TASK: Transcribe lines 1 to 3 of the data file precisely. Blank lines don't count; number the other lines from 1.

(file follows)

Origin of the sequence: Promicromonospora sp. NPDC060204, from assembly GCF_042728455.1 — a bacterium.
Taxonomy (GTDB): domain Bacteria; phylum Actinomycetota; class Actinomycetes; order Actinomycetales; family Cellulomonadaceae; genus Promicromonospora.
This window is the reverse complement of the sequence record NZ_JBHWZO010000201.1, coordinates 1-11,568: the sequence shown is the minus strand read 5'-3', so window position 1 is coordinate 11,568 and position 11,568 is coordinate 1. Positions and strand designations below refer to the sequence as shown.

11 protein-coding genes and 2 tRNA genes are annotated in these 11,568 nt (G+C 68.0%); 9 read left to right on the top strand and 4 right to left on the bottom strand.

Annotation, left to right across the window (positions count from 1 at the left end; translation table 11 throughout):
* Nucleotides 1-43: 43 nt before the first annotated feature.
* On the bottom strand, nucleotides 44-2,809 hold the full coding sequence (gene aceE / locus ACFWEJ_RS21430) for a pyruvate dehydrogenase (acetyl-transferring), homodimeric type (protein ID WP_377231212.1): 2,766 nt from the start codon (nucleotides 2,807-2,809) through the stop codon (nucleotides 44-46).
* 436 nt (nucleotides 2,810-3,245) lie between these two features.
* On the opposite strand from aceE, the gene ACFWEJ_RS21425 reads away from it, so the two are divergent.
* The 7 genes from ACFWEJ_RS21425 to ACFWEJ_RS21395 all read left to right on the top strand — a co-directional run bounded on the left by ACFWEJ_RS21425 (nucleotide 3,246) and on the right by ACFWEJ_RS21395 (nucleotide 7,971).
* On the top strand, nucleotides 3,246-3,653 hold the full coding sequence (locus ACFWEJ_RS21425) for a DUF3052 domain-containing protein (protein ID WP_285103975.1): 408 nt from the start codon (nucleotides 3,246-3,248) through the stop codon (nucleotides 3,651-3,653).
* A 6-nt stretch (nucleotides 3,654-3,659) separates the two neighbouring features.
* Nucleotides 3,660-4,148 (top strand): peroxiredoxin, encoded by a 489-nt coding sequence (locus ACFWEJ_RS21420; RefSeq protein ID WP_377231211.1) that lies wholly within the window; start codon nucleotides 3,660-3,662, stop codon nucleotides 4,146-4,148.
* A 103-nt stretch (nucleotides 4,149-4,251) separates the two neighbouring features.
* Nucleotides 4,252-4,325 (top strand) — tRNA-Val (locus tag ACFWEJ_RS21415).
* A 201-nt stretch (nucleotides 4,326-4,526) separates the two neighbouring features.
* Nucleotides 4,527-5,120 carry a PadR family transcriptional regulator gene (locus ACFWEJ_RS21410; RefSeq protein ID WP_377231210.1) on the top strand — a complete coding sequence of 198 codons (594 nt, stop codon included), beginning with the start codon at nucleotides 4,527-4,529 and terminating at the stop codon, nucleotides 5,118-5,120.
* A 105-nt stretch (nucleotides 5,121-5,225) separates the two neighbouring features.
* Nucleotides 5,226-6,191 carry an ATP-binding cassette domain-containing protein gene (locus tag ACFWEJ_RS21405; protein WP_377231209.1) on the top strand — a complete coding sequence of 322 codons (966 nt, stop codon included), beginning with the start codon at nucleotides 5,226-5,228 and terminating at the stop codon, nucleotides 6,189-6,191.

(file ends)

Origin of the sequence: Promicromonospora sp. NPDC060204, from assembly GCF_042728455.1 — a bacterium.
Taxonomy (GTDB): domain Bacteria; phylum Actinomycetota; class Actinomycetes; order Actinomycetales; family Cellulomonadaceae; genus Promicromonospora.
This window is the reverse complement of the sequence record NZ_JBHWZO010000201.1, coordinates 1-11,568: the sequence shown is the minus strand read 5'-3', so window position 1 is coordinate 11,568 and position 11,568 is coordinate 1. Positions and strand designations below refer to the sequence as shown.